On May 7, 2013, the United States Court of Appeals for the District of Columbia Circuit (“D.C. Circuit”) invalidated the National Labor Relations Board (“Board”) August 2011 rule requiring all employers subject to the National Labor Relations Act (“NLRA”) to display a poster informing employees of their unionization rights. This decision comes over a year after the court issued a temporary injunction, putting the implementation date on hold until legal challenges about whether the NLRB overstepped its authority were resolved.
The D.C. Circuit found that the Board’s notice posting rule violates Section 8(c) of the NLRA because it makes an employer’s failure to post the Board’s notice an unfair labor practice and because such failure can be used as evidence of anti-union animus in another unfair labor practice (such as unlawful firings or refusals to hire). The court also considered the First Amendment implications of the rule and suggested that the First Amendment prohibited the Board from compelling employers to disseminate the Board’s carefully crafted speech.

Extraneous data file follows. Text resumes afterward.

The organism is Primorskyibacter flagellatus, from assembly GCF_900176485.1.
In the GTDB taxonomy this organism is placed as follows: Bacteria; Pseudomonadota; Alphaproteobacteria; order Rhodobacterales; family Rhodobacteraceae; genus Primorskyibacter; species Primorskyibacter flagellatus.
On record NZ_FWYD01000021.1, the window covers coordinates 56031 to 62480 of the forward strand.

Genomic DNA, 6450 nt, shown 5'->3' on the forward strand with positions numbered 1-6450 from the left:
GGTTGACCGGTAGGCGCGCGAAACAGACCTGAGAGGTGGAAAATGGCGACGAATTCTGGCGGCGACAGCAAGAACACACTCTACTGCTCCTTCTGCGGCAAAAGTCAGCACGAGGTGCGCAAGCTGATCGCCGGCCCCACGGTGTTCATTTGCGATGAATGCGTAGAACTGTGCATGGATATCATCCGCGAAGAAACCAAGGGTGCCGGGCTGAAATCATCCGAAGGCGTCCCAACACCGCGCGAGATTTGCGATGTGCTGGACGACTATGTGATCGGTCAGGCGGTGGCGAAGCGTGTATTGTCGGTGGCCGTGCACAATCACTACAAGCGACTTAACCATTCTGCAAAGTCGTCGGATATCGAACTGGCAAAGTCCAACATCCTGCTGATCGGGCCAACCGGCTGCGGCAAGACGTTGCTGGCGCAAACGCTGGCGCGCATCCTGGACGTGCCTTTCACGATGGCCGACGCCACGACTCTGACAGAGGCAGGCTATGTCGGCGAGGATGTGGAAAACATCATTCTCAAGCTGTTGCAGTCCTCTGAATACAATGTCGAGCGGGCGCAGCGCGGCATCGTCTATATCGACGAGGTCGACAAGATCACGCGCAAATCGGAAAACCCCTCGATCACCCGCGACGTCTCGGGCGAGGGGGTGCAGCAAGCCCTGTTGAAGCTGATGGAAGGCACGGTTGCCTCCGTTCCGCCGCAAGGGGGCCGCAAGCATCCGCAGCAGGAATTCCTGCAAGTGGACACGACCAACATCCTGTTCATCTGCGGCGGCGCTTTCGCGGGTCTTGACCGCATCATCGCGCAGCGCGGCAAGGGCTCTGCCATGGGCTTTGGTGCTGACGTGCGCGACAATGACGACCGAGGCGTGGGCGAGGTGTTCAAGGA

Although more litigation on this issue is anticipated, for now, there is no obligation for employers to post the notice issued by the NLRB.
If you have any questions related to the NLRB or the NLRA, please contact any of the attorneys at Royal LLP at (413) 586-2288.